How To Deal With Summer Boredom
Some of us have reached the point where our kids are getting bored with summer. Who’d have thought that after the long anticipation of being free from the confines of learning our kids would become bored and long for some of the challenges and social interactions that school provides.
Sometimes, we parents avoid this ‘summer boredom syndrome’ by packing our kids off to camp. Or, at the least, we try to fill our children’s days with activities while we are off at work. Unfortunately, kids at home without a ‘game plan’ may find it difficult to entertain themselves without turning to iPads, computers and TVs. So, here’s my quick soapbox speech about electonics.
TV, video games, computers, tablets, iPads, Nintendo DS, and phones are not bad things and, to a point, can be incorporated into our children’s lives so they have some common ground with their peers. However, 8 hours a day, or more, on electronics is not healthy for anyone. Especially kids who need to be out and exploring and expanding their brains and motor skills. I recommend guaranteeing a specific amount of electronics time (1-2 hours per day) and then after that has been ‘used’, kids must ‘earn’ more time with their electronics.
So, how does one setup up a merit system of electronic usage? Here’s some suggestions to do it for your kids!
1) Spending an hour, or more, outside: Playing in the yard, riding bikes, a trip to the park, walks with them in the neighborhood or in a nature preserve or, if possible, hitting the pool or splash pad as a family.
2) Make something! An hour creating something is well spent as it fosters imagination and inquisitiveness. Art, music, crafts, writing, building legos, using their imagination while playing with toys or stuffed animals or even some ‘big people’ hobbies like gardening or building a bird feeder. Creative activities are the perfect opportunity to teach the importance of growing vegetables, connecting and caring for nature and many other activities that can bring a lifetime of enjoyment.
3) Give it a rest! Quiet time is quality time. It doesn’t matter what they do (reading, napping, resting, etc.) they just need to have some relaxation time where everyone in the house is calm and resting.
4) Ugh…! Chores! Okay, most kids don’t like their chores but if approached correctly, chores can be fun, educational and fulfilling. Specific chores that are completed equal a specific amount of time on electronics. Or, there can be a set list of things that the family needs to get done today (bathroom cleaning Monday or laundry Tuesday) and once that list is completed the kids can engage in electronic activities for a specific period of time.
5) Game Time: When we were kids this was the go to activity on a rainy day. Playing games can be a little more difficult with a group of kiddos of mixed age but finding games that kids enjoy can be a lot of fun for all involved. And, games are not just for indoors, remember ‘kick the can’, ‘red rover’, ‘capture the flag’ and ‘tag’?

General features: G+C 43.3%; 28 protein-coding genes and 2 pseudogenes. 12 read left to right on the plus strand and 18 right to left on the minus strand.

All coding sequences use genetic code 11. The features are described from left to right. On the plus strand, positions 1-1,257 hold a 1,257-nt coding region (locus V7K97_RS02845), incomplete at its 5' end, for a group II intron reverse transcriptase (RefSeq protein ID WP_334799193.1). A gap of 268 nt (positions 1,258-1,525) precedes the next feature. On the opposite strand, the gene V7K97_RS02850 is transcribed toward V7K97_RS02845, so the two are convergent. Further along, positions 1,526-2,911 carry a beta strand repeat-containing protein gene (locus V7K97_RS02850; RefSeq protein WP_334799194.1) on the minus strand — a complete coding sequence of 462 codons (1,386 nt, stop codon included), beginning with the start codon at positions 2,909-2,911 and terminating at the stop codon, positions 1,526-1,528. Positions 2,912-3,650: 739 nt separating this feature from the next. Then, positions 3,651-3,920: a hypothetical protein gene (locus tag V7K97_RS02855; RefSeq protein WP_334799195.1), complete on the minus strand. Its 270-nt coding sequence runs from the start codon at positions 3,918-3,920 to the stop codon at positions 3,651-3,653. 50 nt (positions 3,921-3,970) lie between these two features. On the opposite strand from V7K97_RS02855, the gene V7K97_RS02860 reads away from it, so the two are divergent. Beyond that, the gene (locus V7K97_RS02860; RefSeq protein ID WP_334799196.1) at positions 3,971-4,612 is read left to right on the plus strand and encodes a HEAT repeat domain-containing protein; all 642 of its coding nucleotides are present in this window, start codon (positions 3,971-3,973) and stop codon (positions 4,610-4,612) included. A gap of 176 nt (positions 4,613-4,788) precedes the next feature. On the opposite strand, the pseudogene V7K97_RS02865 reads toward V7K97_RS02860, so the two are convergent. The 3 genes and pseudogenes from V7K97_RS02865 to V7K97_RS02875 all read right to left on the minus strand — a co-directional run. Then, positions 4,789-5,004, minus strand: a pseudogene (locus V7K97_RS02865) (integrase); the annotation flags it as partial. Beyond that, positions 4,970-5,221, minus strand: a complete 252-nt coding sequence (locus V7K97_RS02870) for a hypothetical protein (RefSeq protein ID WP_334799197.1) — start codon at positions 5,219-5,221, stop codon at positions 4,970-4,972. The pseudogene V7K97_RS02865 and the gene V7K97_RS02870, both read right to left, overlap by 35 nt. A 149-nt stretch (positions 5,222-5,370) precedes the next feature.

6) FREE Stuff! Trips to free things and happenings in your area: There are tons of free activities and events all over. The local library, park districts and other places offer free activities for kids and their families. In Barrington, and the surrounding area, check out https://barrington.macaronikid.com for free activities and to get some other great ideas on how to deal with boredom in the summer.
7) Play dates – Parents Band Together! Have meetups with other parents and their kids to help make the summer boredom disappear. Taking turns at each others’ homes or meeting up some place else can help the kids burn off energy playing together and the parents get social time together.
The thing is to be creative. There are so many activities in your area that can provide plenty of action for your kids and a bit of serenity for you!
Barrington Behavioral Health and Wellness has many therapists on staff that specialize in child and adolescent counseling and family support. If you would like to know more about how we can help, contact us at 888-261-2178 or email us at firstname.lastname@example.org
Dr. Nehrt utilizes multiple therapy modalities to better assess and treat a family’s needs. Her goal is to help each child and family develop positive skills to improve and enrich their lives.
Dr. Nehrt conducts individual, family and group therapy with children as young as four years of age and addresses issues related to anger, attention and focus, depression, self-injury, suicidal thoughts, anxiety, low self-esteem and adolescent substance abuse.
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